The Andromeda Project launched just over a week ago and what a week it’s been! The community that has formed behind this project is enthusiastic and prolific. Nearly 750,000 classifications have now been completed.
When we originally set out on this project we thought that somewhere between 50 and 100 people looking at each image would give us the statistics we need to be able to say how many clusters and galaxies were present in each image. We began hoping to get 50 views on each image but just a week later, more than 4,000 of the images already have had 80 views! This is actually fantastic news! With 80 people looking at each image, we will be able to produce some amazing and robust results. We’ll bring you more on the analysis of your clicks as soon as we can.
To celebrate almost 750,000 image classifications (that’s about one per second since launch!) we’ve gathered some highlights from our Talk site, to show off some of the images in the Andromeda Project, and some of the awesome collections you’ve produced on Talk. Above are just three really great images that you’ve spotted in the data and discussed on Talk.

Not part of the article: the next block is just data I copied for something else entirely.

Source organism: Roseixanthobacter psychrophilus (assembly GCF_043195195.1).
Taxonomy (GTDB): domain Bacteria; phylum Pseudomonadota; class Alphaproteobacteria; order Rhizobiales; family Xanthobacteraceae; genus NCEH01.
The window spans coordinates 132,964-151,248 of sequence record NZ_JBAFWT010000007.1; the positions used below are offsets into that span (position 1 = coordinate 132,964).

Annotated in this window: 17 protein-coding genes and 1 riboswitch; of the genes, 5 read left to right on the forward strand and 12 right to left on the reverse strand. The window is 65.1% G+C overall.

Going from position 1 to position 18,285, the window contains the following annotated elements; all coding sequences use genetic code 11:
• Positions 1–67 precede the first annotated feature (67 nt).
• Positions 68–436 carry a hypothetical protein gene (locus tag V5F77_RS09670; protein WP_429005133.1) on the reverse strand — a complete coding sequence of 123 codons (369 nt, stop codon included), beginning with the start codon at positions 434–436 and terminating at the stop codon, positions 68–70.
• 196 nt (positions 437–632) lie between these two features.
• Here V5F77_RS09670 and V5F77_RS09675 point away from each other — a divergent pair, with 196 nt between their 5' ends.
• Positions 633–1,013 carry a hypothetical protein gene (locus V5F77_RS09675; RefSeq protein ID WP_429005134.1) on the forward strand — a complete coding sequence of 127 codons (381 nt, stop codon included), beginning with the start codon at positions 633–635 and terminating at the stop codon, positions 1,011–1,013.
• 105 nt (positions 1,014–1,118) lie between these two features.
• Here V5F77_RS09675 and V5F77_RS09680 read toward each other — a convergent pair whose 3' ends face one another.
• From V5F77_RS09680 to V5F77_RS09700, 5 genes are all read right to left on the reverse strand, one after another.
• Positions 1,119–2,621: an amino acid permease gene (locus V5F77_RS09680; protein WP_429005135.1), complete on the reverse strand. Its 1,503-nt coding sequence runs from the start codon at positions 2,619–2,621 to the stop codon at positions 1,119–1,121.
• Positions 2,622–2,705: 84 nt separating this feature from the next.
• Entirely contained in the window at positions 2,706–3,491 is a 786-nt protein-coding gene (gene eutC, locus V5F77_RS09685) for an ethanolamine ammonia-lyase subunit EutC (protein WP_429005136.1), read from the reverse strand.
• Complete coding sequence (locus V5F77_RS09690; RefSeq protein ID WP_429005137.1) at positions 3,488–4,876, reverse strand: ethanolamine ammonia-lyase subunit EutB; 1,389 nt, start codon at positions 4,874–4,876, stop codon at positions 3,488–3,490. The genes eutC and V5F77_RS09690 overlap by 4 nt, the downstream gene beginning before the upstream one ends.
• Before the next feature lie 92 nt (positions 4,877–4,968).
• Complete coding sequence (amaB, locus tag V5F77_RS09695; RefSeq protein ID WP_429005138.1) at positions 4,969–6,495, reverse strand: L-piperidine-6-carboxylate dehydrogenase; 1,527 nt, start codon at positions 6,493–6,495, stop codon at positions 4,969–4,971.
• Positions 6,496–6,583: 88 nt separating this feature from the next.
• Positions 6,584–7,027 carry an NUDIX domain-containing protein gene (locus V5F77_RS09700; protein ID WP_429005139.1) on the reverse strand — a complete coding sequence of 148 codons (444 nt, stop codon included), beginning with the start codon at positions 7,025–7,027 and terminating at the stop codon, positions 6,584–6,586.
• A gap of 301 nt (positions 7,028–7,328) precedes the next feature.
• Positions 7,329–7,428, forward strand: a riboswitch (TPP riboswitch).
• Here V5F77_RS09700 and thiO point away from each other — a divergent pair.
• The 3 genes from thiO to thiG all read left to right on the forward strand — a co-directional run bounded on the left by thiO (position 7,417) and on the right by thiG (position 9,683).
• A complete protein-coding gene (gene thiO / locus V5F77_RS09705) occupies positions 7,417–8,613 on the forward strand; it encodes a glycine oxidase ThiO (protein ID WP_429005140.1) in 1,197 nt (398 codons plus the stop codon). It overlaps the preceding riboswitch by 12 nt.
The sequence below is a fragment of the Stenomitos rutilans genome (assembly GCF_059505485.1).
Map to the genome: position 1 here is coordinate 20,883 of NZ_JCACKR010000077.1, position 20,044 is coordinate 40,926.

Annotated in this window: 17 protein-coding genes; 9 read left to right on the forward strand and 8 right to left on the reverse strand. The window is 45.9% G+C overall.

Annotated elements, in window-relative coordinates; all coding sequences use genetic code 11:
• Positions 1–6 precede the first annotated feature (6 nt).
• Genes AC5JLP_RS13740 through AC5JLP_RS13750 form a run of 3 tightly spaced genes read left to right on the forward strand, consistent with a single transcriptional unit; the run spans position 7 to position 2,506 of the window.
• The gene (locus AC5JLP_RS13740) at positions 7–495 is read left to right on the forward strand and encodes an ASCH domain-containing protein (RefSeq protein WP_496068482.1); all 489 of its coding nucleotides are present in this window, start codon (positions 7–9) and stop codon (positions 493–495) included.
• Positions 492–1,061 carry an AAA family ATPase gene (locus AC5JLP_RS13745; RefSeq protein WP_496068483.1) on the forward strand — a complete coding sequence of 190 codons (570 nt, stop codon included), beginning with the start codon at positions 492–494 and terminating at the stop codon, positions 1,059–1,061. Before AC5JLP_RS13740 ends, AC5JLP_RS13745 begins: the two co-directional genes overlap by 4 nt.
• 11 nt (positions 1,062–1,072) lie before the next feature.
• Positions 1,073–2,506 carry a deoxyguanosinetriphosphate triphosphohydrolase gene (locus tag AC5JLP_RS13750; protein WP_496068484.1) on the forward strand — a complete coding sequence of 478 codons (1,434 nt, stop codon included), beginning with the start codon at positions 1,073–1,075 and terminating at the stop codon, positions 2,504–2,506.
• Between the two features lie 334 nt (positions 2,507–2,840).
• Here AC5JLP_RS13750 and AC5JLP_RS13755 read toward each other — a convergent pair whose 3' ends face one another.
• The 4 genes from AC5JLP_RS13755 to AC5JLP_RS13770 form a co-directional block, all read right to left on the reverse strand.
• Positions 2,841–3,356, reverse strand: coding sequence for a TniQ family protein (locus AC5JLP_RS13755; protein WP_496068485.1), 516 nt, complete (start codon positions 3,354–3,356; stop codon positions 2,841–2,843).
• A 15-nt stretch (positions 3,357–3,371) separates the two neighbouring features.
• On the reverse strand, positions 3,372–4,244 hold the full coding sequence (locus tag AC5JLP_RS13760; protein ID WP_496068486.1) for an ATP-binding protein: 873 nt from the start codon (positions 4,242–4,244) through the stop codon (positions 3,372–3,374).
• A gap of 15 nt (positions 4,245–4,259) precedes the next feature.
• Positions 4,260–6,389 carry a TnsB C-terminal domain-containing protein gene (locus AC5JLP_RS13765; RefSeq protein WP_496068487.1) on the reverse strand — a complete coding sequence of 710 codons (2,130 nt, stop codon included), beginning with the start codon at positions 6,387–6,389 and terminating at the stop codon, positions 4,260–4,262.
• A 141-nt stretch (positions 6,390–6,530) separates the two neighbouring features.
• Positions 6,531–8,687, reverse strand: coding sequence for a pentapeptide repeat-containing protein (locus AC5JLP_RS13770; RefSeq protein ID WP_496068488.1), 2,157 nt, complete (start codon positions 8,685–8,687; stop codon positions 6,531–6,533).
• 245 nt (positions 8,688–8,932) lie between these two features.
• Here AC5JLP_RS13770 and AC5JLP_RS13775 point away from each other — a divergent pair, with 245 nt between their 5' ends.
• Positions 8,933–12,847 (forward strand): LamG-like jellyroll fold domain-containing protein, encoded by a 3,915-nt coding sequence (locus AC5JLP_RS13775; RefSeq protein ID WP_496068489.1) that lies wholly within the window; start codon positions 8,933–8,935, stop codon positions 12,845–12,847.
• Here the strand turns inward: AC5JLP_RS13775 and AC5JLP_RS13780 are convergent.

There are several collections of these HII regions on Talk. What appear as blue, glowing globules in the Andromeda Project colours are in fact recent star-forming regions where young stars are now illuminating the material around them. User jasonjason has put together a nice collection here.
The main focus of the site is to find star clusters, which you’ve been doing in huge numbers. There are some great sets of different types of clusters on Talk. There are Bright Compact Clusters from jules, Open Clusters from wrights_kentucky, and even a set of synthetic clusters from jasonjason.
Of course galaxies are often the most beautiful objects in the Andromeda Project image and the community have been quick to collect them up on Talk. There are a lot of galaxy sets, but I thought I’d highlight this one from user Paula Giacomo and this SDSS galaxy set by JeanTate.
If you find interesting objects you can also comment on them and collect them up on Talk, which you can read more about on this blog post. There is lots more on this blog too, including a very handy FAQ list that answers questions about synthetic clusters and more.